Man in Genesis and in Geology: Or, the Biblical Account of Man's Creation, Tested by Scientific Theories of His Origin and Antiquity

Man in Genesis and in Geology: Or, the Biblical Account of Man's Creation, Tested by Scientific Theories of His Origin and Antiquity

Read FREE!

Man in Genesis and in Geology: Or, the Biblical Account of Man's Creation, Tested by Scientific Theories of His Origin and Antiquity

Man in Genesis and in Geology: Or, the Biblical Account of Man's Creation, Tested by Scientific Theories of His Origin and Antiquity

Read FREE!

Excerpt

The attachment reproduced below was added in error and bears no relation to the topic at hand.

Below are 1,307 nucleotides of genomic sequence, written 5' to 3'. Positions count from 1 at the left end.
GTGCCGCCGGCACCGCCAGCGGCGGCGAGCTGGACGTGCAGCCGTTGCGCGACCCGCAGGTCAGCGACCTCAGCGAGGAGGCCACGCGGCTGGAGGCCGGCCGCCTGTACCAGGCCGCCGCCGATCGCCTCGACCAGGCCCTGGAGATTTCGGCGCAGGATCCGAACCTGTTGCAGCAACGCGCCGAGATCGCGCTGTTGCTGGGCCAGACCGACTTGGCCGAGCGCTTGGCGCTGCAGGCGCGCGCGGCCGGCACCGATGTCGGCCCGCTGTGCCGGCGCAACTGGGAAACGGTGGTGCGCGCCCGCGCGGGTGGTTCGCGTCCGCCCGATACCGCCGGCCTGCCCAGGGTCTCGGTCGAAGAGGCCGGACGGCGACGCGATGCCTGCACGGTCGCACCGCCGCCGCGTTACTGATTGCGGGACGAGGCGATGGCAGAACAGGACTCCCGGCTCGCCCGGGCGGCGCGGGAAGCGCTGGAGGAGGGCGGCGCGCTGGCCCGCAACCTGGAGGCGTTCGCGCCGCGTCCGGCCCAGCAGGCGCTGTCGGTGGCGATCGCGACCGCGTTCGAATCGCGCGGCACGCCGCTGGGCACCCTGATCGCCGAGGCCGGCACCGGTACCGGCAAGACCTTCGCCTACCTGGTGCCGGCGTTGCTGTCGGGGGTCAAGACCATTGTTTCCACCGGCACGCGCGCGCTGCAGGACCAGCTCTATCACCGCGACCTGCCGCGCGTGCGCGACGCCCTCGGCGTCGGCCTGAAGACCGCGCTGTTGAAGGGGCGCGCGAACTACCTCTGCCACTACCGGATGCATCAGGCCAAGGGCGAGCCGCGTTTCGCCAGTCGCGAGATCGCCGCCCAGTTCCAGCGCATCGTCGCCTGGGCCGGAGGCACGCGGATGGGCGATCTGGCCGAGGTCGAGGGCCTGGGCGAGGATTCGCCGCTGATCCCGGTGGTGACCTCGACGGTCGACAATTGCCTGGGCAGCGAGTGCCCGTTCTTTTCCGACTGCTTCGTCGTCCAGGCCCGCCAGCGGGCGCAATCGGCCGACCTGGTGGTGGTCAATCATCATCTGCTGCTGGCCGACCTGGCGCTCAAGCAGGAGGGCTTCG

The question How to adjust the facts of Science to the Bible? assumes not only that the Bible is a book of divine authority, but that its authority reaches over the world of physical phenomena with which Science is directly concerned, so that no fact declared by Science can be accepted as true if it conflicts with any statement of the Bible. The question How to adjust the Bible to the facts of Science? assumes that the Bible is constantly on trial, in respect of its truth and its divine authority; and that in any case of apparent conflict, the facts of Science must take precedence of the declarations of the Bible. Hence, on the one hand, the cry of infidelity is raised against men of Science, and on the other the Bible is set aside, at least in all that relates to the primeval history of the world and Man, as a book of crude and antiquated traditions. Either of these modes of viewing the relations of the Bible and Science is incomplete and illogical. The true method of physical Science keeps within its own province of the observation and induction of facts, and will not trespass upon the ground of Biblical criticism and interpretation. A sound Theology looks upon Nature as the handiwork of God, and while it accepts a supernatural Revelation upon evidence peculiar to itself, it accepts also every established fact of the physical universe as equally of divine origin and authority. Hence the devout inquirer after truth will be bent,--not upon devising some compromise between Science and the Bible, as presumably at variance,--but upon ascertaining the exact facts of Nature, as a portion of God's testimony concerning Himself, and the precise meaning of the Bible according to legitimate principles of interpretation. When each class of declarations is fairly brought out by its own methods, if there is a seeming discrepancy, neither will be set aside as of inferior authority, but either some error of observation, induction, or interpretation will be suspected; or while both forms of testimony are accredited, the decision of the case will be held in abeyance, until a more advanced knowledge shall reconcile them from some higher plane, where the harmonies of all Science, physical and metaphysical, and of all Revelation, the secondary and the supernatu-

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